Millennials want results, not regulations. Younger generations care about the environment — over 80 percent are concerned about global warming and resource scarcity — but they want environmental bang for their buck.
A new generation of environmental entrepreneurs is more interested in “finding the ways that work” than regulating for the sake of punishing. These enviropreneurs see market opportunities where others see environmental problems.
When environmental groups buy ranchers' permits, there's no need for the feds to start rustling up trouble.
The death this week of Ronald Coase, one of the world's most-cited economists, comes at a time when there is lively debate about the very issue he raised: why neither markets nor government are panaceas.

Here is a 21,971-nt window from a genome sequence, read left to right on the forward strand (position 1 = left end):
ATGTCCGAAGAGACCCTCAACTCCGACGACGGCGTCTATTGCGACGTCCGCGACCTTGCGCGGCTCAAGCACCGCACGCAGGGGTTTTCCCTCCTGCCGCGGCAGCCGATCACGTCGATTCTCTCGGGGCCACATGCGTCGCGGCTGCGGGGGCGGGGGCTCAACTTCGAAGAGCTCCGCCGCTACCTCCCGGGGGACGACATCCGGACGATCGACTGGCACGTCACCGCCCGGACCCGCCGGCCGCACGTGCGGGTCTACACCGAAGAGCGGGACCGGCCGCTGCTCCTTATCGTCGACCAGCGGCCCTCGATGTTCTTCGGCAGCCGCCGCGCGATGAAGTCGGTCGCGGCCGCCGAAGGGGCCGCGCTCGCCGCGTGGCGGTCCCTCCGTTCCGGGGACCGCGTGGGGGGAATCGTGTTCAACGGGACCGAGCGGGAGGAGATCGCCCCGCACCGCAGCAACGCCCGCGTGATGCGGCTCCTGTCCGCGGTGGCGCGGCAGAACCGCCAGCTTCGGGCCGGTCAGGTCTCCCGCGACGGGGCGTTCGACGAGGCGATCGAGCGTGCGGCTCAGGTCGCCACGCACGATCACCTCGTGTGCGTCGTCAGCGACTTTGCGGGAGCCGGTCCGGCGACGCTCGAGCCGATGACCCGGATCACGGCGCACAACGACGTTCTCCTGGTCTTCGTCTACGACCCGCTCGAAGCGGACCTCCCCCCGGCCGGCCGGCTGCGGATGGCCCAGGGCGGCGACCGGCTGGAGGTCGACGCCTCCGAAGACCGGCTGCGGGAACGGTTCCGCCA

Micro finance offering loans to green business start-ups
Swiss company donates water purification systems in Kenya earns carbon credits in return, and makes a profit.
Gregg Carr made a fortune with voicemail and the Internet before resigning from every one of his for-profit positions to become a philanthropist.
Flip-flops are some of the most basic footwear in the world, a fact that is easily documented by the tons of discarded sandals washed up onto the east coast of Africa from as far away as Japan, China, Indonesia, Malaysia, and elsewhere.